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McClellan latest White House figure to leave and tell

  • Story Highlights
  • Nowadays, few officials wait till end of administration to tell all
  • Scott McClellan latest in a line of ex-presidential aides writing memoirs
  • Historian dismisses most as "instant books" but says works as group may be useful
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By Todd Leopold
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(CNN) -- In 2004, just after the release of Ron Suskind's "The Price of Loyalty," a critical account of former Treasury Secretary Paul O'Neill's experiences in the Bush administration, Scott McClellan, then the administration spokesman, was asked what he thought of the work.

McClellan, Bush

Former White House spokesman Scott McClellan is the latest Bush staffer to write a tell-all book.

"I don't do book reviews," he replied, according to USA Today.

Maybe not, but McClellan might want to get ready to read a few.

With the publication next week of "What Happened: Inside the Bush White House and What's Wrong with Washington," McClellan becomes the latest in a long line of Bush administration figures to tell their stories, particularly about the Iraq war and the handling of Hurricane Katrina. Read excerpts from the book »

Those who have written books include former counterterrorism adviser Richard Clarke ("Against All Enemies" and the new "Your Government Failed You"), former Environmental Protection Agency chief and former New Jersey Gov. Christine Todd Whitman ("It's My Party, Too"), former economic adviser Lawrence B. Lindsey ("What a President Should Know") and L. Paul Bremer, former U.S. administrator in Iraq ("My Year in Iraq").

Other administration figures, notably former Chief of Staff Andrew Card and Deputy Secretary of State Richard Armitage, are believed to have been primary sources for books by such journalists as Bob Woodward ("State of Denial"). Video Watch other "tell-all" books detailing the Bush administration »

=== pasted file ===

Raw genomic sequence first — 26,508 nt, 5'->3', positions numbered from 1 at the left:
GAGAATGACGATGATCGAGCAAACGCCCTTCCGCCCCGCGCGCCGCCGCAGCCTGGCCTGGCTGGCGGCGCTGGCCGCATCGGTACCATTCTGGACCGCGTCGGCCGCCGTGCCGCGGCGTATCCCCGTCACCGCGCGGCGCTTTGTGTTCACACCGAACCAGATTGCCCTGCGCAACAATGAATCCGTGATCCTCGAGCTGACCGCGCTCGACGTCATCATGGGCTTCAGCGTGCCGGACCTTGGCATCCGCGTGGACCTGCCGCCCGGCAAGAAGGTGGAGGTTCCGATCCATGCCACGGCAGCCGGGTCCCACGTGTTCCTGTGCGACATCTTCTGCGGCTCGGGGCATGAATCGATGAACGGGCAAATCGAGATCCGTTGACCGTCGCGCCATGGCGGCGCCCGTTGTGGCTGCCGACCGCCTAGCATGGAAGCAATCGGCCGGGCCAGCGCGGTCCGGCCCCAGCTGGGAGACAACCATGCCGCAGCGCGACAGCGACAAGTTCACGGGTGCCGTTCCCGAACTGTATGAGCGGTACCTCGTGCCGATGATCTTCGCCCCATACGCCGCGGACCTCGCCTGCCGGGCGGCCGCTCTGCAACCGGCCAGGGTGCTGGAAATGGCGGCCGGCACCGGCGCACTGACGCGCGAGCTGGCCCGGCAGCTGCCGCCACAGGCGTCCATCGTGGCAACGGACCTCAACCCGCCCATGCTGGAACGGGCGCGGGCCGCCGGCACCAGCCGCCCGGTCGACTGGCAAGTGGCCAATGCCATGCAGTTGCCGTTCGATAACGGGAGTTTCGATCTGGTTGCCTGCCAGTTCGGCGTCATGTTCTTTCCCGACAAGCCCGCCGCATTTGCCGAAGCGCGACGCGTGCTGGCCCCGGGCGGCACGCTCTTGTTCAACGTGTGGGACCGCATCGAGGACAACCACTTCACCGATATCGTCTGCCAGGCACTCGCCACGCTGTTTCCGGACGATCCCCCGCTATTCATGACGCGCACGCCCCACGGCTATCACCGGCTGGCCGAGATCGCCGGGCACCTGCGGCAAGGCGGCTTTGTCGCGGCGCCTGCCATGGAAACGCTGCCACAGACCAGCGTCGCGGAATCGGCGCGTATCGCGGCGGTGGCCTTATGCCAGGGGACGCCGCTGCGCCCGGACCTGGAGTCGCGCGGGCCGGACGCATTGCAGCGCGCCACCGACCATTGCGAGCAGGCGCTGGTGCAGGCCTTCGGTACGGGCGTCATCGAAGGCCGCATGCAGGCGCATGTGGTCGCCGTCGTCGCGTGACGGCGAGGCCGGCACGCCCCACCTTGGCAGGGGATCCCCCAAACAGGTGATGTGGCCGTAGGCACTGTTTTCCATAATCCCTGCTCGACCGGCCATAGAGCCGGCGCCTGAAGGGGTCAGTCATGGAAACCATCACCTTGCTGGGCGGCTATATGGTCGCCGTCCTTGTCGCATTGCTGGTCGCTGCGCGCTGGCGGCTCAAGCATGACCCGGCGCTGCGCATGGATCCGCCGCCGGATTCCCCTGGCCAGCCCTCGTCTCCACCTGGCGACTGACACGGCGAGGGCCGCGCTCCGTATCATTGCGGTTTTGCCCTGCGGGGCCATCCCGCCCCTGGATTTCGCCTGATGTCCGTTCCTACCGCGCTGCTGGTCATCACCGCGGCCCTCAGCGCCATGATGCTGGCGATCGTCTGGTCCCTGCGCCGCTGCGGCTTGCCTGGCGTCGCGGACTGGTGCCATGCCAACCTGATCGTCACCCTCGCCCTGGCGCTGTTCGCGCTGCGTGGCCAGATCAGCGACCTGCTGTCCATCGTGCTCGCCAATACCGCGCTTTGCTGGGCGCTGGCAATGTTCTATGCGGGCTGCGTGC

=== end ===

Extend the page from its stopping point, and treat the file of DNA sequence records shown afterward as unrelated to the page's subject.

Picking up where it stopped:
Most of these works have been fiercely critical of the president and his chief aides, especially Vice President Dick Cheney, former Defense Secretary Donald Rumsfeld and adviser Karl Rove. The books often describe Bush as detached and incurious, and they paint portraits of Cheney and Rumsfeld as champion infighters who steamroll dissent.

Why air such dirty laundry in public? Because there's a market, says presidential historian Stanley I. Kutler, author of such works as "The Wars of Watergate."

Kutler notes that most of these memoirs, which he dismisses as "instant books," "fall into a variety of categories. There are the ones that say, 'I got you' or 'I'm going to get my revenge.' " Occasionally, he adds, "you get a thoughtful one."

The books also can be quite lucrative, particularly for lifetime civil servants who have never enjoyed the lavish lifestyles of Washington power brokers. Some book advances to former White House figures have been high, such as the $1 million reportedly paid to Reagan Treasury Secretary Donald Regan for his memoir and the $2.75 million allegedly shelled out for a book by ex-Clinton adviser George Stephanopoulos.

Presidential aides writing memoirs is nothing new, though most used to wait until the president they served was out of office before putting pen to paper. Even then, such books were generally laudatory, Williams College history professor Susan Dunn said.

"These people were proud to serve their great men. Kennedy's men -- [Ted] Sorensen, [Arthur] Schlesinger -- they loved him. They weren't about to betray him" in their memoirs, she told in 2000. (Indeed, Sorensen's new autobiography, "Counselor," continues in that vein; though Sorensen now admits Kennedy's flaws, he's still gracious in his storytelling.)

Such niceties began to disappear with the publication of works by members of President Nixon's administration, though men such as H.R. Haldeman and John Dean didn't publish until after Nixon had resigned.

The timing began accelerating during the Reagan administration. Alexander Haig, Reagan's first secretary of state; David Stockman, Reagan's budget director; and Regan all published books during Reagan's presidency about their administration experiences.

Both Haig's work, "Caveat," and Regan's memoir, "For the Record," featured quite a bit of score-settling. Regan's book is best remembered today for revealing that Nancy Reagan relied on an astrologer to pick dates for her husband's public appearances. (The astrologer, Joan Quigley, later wrote her own book.)

By the Clinton administration, such quick turnarounds had become the norm. Robert Reich had barely left his role as labor secretary before "Locked in the Cabinet," his 1998 memoir, was released; Stephanopoulos put out his memoir, "All Too Human," in 1999.

Though Kutler scoffs at the literary value of most of these works, he says they can be useful to historians in the future -- if they're looked at as a group.


"In 10 years from now, if I were trying to write a history of the Bush administration, I'd read this book and others and weigh them against one another: who seems reliable, what's his ax to grind," he says.

"They work in a cumulative way," he adds. "To put it in archaeological terms, [the McClellan book] is one more shard we pick up in piecing together the puzzle."

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